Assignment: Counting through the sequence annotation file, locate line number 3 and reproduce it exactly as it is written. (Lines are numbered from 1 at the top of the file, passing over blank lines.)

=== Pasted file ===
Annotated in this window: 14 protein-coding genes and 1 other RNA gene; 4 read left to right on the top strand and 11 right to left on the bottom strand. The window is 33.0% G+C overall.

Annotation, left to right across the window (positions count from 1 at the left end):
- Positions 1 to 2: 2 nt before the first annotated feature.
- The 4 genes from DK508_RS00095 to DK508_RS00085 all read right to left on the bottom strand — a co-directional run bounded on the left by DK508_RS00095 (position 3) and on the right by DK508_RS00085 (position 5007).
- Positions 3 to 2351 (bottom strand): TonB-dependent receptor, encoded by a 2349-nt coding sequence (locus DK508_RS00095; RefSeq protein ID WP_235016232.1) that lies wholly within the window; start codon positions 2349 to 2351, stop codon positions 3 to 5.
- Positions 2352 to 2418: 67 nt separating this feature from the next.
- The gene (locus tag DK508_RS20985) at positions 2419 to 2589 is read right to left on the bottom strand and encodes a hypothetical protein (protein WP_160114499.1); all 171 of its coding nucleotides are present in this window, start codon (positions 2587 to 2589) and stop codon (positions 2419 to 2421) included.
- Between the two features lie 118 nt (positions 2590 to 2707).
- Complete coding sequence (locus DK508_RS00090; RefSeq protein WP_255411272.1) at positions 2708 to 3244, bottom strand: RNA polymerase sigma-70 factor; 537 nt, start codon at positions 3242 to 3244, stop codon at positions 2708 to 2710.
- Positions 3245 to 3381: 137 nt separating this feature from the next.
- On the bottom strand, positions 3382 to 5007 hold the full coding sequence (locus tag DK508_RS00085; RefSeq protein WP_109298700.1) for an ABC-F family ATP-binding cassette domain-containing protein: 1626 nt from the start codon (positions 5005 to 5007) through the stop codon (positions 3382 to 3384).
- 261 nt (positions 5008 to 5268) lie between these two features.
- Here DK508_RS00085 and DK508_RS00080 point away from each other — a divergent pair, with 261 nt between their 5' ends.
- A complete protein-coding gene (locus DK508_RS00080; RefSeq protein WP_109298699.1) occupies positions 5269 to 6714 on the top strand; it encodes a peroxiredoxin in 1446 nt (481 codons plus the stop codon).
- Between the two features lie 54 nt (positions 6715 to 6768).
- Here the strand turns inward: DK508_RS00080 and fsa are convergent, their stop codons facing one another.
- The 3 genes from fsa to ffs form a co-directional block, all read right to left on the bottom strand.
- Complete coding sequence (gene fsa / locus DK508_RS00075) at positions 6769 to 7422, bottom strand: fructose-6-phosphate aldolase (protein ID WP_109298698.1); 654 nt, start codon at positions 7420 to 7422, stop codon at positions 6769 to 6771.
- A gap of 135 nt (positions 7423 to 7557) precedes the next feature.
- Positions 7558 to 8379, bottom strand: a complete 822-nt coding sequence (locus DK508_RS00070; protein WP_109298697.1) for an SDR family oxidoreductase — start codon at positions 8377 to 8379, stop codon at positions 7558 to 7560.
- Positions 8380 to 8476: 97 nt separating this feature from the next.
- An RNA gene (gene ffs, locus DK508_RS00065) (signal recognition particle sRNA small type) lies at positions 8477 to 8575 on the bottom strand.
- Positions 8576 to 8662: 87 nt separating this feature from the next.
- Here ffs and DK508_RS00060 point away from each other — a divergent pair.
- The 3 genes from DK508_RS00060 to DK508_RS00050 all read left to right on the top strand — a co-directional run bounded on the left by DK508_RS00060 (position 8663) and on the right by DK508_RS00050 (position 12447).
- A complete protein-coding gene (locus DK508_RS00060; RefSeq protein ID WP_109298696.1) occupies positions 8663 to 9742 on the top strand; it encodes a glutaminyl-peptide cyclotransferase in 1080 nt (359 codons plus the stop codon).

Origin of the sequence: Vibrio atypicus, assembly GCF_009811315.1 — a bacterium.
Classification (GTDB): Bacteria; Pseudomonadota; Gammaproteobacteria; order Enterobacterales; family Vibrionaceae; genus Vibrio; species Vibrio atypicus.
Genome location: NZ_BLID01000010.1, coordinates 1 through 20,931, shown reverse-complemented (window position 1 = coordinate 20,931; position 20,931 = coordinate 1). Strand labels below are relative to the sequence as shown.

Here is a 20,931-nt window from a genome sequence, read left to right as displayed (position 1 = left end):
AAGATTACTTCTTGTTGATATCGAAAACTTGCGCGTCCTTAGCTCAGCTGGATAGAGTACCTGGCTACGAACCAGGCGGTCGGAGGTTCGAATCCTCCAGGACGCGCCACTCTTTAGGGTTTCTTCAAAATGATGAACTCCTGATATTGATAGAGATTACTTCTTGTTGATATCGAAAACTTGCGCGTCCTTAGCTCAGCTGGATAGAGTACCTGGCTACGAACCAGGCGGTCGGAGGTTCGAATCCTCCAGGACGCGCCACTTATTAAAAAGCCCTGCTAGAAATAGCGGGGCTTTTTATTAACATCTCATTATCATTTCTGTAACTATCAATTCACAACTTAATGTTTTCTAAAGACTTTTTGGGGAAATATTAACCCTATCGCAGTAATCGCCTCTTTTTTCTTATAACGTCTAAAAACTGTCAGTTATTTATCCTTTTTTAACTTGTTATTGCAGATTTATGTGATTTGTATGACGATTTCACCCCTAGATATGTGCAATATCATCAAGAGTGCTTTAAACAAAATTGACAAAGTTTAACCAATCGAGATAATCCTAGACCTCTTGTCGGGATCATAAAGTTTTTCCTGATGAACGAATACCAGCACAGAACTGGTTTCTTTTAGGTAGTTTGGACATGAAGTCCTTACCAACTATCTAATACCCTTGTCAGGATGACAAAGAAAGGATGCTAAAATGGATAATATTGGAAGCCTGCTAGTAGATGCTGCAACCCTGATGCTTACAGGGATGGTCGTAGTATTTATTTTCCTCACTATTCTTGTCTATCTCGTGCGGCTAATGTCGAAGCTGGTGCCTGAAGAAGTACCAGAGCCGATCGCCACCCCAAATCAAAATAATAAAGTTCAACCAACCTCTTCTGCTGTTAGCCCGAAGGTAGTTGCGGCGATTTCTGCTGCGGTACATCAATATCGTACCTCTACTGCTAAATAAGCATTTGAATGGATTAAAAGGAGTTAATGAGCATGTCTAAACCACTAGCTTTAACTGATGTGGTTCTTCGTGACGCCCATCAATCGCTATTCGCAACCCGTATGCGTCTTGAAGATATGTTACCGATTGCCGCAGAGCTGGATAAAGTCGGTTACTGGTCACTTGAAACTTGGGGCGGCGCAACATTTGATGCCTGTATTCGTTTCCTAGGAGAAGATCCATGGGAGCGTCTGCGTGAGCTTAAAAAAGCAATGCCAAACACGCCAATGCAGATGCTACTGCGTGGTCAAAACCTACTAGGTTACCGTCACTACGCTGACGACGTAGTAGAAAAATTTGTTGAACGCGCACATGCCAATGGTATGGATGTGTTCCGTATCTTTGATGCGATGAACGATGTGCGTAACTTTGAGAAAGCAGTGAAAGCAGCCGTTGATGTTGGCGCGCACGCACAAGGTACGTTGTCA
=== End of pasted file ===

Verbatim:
- Positions 1 to 2: 2 nt before the first annotated feature.